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If a person receives an emergency baptism, but then recovers from that danger, is that considered valid for the rest of their life? Or would they be expected to undergo a "non-emergency" baptism in the future?

In other words, is emergency baptism temporary or is it permanent?

  • Does this hypothetical person want to be Baptized or did the guardian of that person just Baptize the person to get his sister of his case? (asking for a non-hypothetical sad scenarios playing out in my life currently) – Peter Turner Sep 26 '18 at 21:44
  • @PeterTurner I didn’t have any thoughts in mind for the person who underwent emergency baptism (if they were a baby, they wouldn’t have any), and imagined that the baptism was deliberately performed by the baptizer. It might be good to ask a separate question, or ask a non-hypothetical priest. – Thunderforge Sep 28 '18 at 12:32
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A baptism is a baptism. There is no such thing as a "temporary baptism".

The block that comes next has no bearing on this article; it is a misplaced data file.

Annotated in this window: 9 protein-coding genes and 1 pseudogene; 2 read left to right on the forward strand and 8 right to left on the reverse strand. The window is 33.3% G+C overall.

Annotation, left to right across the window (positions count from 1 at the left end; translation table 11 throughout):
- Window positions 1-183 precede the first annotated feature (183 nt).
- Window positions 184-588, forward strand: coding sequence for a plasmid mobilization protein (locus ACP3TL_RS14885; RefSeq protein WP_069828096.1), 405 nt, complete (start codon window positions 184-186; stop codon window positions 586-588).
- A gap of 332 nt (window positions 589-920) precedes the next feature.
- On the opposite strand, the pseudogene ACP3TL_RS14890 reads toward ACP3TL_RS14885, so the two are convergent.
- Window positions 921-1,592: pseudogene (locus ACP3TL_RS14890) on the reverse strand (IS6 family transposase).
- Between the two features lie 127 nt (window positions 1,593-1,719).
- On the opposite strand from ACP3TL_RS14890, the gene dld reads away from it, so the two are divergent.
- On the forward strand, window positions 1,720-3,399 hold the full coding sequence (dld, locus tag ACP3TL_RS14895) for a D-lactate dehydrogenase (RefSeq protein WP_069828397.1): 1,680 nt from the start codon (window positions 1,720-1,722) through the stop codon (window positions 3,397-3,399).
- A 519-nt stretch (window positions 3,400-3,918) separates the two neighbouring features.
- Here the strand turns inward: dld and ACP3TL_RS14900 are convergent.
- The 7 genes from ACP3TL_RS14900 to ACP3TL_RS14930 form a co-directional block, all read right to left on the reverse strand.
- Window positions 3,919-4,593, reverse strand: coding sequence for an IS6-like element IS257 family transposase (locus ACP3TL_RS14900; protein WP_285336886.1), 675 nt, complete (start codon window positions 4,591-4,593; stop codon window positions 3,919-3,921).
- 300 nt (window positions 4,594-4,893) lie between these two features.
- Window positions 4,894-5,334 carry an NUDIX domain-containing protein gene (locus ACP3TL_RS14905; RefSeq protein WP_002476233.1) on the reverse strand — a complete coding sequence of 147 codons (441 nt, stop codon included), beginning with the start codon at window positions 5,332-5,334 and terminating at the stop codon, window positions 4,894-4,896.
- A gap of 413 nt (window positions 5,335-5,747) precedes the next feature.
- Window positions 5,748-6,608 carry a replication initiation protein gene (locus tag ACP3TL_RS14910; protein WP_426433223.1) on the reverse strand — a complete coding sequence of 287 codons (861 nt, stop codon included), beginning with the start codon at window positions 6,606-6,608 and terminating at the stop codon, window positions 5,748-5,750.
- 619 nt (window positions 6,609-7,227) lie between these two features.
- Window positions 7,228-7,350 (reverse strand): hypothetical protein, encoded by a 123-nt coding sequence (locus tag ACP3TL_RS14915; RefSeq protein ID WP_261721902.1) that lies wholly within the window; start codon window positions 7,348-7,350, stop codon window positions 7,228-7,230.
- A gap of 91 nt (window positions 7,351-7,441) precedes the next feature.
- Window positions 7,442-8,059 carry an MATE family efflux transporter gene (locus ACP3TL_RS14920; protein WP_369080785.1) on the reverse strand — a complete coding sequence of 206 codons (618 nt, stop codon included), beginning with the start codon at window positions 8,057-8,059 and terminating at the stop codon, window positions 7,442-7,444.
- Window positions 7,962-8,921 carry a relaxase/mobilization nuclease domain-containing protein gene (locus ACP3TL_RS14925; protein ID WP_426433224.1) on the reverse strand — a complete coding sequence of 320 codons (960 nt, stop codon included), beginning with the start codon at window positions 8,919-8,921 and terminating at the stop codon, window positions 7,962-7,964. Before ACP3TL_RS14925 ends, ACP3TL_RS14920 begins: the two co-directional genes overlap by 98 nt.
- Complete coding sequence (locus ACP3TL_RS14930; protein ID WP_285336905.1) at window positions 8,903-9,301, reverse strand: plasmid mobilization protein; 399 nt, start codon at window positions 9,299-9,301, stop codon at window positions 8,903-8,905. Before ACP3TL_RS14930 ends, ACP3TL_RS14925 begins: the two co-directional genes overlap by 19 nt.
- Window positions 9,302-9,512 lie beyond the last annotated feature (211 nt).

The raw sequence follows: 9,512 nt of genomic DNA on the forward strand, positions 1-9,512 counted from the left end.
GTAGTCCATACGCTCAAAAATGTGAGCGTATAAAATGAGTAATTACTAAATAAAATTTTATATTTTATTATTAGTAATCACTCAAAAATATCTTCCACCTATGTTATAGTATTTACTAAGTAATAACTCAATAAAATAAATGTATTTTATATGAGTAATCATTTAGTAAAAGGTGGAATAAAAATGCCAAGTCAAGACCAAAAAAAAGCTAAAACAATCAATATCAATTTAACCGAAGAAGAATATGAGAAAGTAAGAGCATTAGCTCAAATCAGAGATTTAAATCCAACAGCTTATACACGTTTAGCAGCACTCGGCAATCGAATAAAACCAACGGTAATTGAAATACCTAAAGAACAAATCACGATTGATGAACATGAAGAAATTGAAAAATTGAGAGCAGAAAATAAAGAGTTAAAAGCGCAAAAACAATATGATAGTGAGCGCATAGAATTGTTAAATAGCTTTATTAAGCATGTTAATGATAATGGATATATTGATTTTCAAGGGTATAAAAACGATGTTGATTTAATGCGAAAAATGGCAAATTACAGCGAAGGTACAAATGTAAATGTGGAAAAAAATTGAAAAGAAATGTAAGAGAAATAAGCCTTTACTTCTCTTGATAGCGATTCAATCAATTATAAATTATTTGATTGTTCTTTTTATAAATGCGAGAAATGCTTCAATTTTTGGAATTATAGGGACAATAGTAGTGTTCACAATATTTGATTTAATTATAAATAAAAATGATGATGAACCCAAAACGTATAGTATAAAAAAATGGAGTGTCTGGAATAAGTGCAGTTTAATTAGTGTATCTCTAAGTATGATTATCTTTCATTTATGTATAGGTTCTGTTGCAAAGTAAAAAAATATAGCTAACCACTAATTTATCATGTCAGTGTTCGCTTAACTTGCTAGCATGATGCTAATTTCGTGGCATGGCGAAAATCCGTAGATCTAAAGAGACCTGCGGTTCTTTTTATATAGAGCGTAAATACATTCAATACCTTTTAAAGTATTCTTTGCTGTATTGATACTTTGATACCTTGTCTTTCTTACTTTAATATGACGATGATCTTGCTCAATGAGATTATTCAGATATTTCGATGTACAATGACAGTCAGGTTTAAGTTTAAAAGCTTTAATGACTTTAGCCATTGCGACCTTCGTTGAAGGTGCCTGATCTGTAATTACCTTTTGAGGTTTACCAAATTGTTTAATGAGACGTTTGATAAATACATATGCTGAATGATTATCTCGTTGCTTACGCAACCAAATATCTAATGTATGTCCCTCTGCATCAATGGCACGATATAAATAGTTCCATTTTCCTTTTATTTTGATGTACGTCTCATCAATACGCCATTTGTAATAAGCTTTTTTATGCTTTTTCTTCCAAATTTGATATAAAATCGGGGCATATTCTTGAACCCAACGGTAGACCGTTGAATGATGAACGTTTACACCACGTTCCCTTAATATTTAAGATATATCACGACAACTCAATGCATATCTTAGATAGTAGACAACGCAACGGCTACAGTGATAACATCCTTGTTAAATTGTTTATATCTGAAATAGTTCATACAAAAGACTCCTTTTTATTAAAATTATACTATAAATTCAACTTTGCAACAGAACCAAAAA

The key part of the Canons is as follows:

An infant in danger of death is to be baptized without delay. (Canon 867 §2)

There is no provision for any kind of "rebaptism" or anything similar: indeed "only [a person not yet baptized] is capable of baptism" (Canon 864).

There are other rules about baptisms in case of necessity (imminent danger of death being the most common necessity). For instance, any person with the correct intent may baptize in necessity, not only a priest. None of these rules, however, suggest the emergency baptism is anything other than full, complete and efficacious.

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    But if there are any doubts about the validity of the baptism, one can also be baptized conditionally ("If you are not baptized, I baptize you ..."). – K-HB Sep 25 '18 at 13:42
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    I heard a story that Gran-ma baptized a child in the name of Jesus, Mary, and Joseph. The baby later became a priest and shared the story. Obviously, he needed to have all his sacraments redone. – Grasper Sep 25 '18 at 14:52

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